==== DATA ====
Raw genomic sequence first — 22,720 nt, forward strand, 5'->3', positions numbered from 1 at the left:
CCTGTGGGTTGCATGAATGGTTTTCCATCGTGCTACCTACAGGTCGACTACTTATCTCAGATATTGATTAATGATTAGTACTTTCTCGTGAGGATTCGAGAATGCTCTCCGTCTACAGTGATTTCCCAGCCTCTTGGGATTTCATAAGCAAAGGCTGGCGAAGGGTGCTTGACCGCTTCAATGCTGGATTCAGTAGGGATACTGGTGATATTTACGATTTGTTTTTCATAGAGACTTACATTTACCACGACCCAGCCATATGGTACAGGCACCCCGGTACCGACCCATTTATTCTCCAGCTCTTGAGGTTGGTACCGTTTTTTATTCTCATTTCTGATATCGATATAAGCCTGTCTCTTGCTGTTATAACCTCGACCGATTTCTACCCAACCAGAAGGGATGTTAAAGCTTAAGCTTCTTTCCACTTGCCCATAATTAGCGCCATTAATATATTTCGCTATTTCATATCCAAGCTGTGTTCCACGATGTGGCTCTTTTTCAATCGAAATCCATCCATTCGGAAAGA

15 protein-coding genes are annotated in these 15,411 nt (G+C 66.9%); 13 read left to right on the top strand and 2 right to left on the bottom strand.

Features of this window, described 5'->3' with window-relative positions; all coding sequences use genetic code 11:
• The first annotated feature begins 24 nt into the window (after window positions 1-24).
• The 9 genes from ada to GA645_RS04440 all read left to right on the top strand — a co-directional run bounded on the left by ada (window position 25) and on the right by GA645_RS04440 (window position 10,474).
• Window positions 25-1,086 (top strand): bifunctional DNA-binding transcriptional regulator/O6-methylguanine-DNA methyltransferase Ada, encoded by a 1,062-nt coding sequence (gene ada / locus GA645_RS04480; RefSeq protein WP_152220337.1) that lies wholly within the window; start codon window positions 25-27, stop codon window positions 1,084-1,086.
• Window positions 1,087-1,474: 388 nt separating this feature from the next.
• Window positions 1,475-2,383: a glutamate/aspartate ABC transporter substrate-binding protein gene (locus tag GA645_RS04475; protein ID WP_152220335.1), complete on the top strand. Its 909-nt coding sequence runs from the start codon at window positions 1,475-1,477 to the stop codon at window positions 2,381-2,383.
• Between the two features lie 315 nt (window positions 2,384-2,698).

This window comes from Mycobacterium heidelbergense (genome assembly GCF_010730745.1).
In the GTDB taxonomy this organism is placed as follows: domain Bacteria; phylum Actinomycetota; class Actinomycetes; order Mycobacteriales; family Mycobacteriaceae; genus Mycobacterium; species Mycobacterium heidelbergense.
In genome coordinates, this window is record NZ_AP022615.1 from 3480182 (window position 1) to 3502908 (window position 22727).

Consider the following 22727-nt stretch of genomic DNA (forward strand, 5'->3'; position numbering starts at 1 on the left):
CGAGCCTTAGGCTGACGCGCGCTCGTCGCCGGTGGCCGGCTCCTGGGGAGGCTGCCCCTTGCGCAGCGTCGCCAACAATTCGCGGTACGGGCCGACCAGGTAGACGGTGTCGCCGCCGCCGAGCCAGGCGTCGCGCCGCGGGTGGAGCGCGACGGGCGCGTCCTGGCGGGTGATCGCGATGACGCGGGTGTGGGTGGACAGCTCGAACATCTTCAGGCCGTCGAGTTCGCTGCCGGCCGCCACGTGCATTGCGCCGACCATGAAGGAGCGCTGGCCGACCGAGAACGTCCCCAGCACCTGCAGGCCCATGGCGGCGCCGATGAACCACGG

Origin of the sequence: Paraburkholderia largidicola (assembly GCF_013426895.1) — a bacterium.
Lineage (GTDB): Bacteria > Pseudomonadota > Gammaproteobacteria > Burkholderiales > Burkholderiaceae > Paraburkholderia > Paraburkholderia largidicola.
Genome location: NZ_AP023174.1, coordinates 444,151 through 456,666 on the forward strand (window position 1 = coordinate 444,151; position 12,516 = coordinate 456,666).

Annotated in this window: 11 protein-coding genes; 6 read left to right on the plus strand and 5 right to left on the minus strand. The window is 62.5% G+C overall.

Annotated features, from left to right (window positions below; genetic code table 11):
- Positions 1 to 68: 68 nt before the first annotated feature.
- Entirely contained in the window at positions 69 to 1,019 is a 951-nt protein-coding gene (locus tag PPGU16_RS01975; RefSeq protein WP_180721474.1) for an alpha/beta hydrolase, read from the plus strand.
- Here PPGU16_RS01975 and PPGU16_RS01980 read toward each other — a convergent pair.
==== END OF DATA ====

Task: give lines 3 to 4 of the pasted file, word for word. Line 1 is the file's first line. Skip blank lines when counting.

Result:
15 protein-coding genes are annotated in these 15,411 nt (G+C 66.9%); 13 read left to right on the top strand and 2 right to left on the bottom strand.

Features of this window, described 5'->3' with window-relative positions; all coding sequences use genetic code 11: